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Pregnant women at risk for unnecessary operations due to misdiagnosis of appendicitis

CHICAGO (October 24, 2007) New research published in the October issue of the Journal of the American College of Surgeons suggests that pregnant women suspected of having appendicitis are often misdiagnosed and undergo unnecessary appendectomies (removal of the appendix) that can result in early delivery or loss of the fetus. The study points to the need to require more accurate diagnosis to avoid unnecessary operations and the potential for fetal loss.

Appendicitis is difficult to diagnose in pregnant women, with signs and symptoms that are similar to those of pregnancy itself. Consequently, surgeons have historically taken an aggressive approach to the treatment of suspected appendicitis in pregnant women in order to reduce the risk and possible consequences of a ruptured appendix.

Our study shows that the complication rate in pregnant women who undergo a negative appendectomy is nearly identical to those who suffer a ruptured appendix, said Marcia L. McGory, MD, David Geffen School of Medicine, University of California at Los Angeles. This finding argues for a change in the basic approach to the treatment of suspected appendicitis in pregnant women. One potential straightforward solution is to use more advanced imaging tools, such as ultrasound and magnetic resonance imaging, to increase diagnostic accuracy.

This report presents findings from the largest study ever conducted to evaluate outcomes after appendectomy in pregnant women. Using data from a large, population-based database, this retrospective analysis included 94,789 women who underwent open or laparoscopic appendectomy, 3,133 of whom were pregnant. International Classification of Diseases Clinical Modification (ICD-CM) diagnosis codes were used to identify the presence of complicated (ruptured) or simple appendicitis.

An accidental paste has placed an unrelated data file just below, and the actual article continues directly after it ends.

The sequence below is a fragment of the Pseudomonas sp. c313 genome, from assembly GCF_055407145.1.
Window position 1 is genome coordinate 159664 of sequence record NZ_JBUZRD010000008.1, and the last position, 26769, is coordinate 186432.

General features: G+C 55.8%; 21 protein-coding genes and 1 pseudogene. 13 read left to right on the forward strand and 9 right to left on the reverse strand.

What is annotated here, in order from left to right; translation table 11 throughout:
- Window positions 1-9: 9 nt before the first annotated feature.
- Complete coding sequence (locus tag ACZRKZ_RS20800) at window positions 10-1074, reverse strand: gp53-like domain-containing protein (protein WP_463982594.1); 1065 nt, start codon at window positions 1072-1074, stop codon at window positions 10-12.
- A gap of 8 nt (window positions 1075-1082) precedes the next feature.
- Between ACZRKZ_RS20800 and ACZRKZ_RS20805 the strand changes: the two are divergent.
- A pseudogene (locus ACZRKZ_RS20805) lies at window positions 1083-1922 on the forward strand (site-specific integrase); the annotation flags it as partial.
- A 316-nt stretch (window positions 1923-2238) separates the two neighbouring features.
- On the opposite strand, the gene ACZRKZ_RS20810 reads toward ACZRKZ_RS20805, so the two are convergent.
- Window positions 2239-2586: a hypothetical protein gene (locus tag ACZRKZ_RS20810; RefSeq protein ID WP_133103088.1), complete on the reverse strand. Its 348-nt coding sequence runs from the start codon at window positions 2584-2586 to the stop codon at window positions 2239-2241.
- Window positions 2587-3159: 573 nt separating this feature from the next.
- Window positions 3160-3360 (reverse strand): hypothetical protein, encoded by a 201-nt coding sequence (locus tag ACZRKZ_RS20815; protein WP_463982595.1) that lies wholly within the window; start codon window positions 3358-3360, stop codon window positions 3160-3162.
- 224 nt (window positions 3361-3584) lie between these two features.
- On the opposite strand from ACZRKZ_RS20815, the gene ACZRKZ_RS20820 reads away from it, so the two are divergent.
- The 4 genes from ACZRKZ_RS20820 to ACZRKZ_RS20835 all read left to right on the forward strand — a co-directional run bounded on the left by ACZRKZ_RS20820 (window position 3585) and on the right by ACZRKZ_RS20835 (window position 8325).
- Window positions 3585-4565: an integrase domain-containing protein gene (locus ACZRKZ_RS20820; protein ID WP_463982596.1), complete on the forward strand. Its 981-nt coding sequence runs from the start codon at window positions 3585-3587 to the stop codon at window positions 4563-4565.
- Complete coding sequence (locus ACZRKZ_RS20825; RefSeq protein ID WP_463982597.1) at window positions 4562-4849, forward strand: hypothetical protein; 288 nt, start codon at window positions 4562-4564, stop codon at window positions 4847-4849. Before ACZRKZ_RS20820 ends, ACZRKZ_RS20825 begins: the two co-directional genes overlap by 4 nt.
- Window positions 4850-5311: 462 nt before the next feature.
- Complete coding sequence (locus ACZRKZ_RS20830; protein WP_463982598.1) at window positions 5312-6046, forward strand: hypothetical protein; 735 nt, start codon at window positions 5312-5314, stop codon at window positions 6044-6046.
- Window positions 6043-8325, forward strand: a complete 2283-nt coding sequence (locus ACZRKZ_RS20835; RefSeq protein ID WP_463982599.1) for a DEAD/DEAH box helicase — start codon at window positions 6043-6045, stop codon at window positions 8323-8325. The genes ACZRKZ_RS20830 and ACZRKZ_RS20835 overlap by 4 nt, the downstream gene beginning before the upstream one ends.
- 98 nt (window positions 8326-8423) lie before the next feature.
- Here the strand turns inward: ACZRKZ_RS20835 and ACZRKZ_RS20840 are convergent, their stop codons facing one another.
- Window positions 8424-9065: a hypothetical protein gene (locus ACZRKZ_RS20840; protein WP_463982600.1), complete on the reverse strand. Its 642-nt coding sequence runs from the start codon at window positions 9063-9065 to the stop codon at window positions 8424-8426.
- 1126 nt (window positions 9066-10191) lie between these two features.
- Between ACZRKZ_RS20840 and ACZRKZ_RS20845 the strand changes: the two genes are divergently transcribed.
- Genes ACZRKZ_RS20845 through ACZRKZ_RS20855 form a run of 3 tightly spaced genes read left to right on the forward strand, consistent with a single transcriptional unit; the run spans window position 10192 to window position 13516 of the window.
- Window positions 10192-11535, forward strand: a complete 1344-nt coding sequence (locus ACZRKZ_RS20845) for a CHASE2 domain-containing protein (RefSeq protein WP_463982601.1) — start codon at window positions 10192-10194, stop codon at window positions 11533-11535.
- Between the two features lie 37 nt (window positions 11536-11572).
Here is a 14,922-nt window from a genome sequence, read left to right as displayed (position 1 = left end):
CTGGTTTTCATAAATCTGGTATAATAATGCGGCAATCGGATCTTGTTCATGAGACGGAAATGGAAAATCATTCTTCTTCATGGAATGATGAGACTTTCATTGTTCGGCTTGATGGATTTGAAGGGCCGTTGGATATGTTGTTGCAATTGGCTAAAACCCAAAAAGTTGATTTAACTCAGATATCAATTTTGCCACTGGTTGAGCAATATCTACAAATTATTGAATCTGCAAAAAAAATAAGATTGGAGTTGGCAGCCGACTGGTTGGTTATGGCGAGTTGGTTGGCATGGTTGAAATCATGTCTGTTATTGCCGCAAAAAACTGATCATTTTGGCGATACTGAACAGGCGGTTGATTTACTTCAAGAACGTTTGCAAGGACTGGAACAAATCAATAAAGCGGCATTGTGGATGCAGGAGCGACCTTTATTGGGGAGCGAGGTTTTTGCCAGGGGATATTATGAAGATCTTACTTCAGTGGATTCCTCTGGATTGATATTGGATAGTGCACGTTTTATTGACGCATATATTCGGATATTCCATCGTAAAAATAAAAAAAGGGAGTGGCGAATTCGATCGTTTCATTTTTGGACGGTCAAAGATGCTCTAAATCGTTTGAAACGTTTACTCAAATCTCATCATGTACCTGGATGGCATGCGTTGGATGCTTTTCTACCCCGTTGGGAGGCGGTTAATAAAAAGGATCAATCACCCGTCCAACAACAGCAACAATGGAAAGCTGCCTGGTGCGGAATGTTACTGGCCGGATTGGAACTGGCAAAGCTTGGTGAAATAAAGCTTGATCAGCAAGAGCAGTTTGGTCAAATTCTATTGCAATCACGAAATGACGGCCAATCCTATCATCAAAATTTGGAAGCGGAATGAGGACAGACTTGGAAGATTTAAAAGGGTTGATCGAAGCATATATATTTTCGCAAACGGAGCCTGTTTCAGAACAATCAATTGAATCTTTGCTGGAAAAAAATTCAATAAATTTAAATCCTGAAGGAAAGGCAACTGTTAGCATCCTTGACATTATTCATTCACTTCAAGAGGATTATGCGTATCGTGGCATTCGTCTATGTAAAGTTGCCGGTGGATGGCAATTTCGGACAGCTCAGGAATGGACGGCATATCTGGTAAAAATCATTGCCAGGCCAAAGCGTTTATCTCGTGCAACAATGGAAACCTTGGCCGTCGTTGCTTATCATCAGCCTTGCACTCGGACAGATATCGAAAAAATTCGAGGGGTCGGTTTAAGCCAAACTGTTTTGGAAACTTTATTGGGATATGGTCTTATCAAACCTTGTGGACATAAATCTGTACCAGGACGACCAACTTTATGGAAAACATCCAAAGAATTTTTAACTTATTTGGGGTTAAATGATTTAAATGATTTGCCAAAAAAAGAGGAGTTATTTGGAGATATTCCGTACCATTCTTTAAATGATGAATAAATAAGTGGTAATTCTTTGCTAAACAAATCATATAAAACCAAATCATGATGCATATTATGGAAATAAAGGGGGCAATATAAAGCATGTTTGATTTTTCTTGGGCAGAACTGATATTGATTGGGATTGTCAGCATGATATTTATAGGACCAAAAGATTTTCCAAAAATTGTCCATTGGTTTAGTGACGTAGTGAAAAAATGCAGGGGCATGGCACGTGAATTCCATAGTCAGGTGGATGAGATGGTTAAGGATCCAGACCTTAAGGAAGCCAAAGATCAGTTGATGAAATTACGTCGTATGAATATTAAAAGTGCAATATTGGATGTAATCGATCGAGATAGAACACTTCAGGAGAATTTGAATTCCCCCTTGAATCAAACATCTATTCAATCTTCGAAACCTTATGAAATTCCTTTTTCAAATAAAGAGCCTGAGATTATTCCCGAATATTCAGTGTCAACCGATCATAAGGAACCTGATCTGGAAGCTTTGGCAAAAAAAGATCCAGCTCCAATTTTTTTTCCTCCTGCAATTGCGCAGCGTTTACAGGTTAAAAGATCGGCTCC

The rate of negative appendectomy (defined as an appendectomy without a diagnosis of simple or complicated appendicitis) was significantly higher in pregnant women (23 percent versus 18 percent, p<0.05) than in non-pregnant women.

Overall, fetal loss or early delivery occurred in 11 percent of the 3,133 patients. Although the fetal loss rate was highest in patients undergoing appendectomy for complicated appendicitis (6 percent), it was still pronounced in patients undergoing appendectomy for a normal appendix (4 percent) and patients with simple appendicitis (2 percent). Appendectomy resulted in early delivery in 11 percent of patients with complicated appendicitis, 10 percent with a normal appendix and 4 percent with simple appendicitis.

The study also found that fetal loss rate after laparoscopic appendectomy in pregnant patients was significantly higher than that for open appendectomy (7 percent versus 3 percent, p<0.05). Laparoscopic appendectomy is sometimes performed because it is thought to be less invasive/traumatic for a pregnant patient.


Contact: Sally Garneski
Weber Shandwick Worldwide

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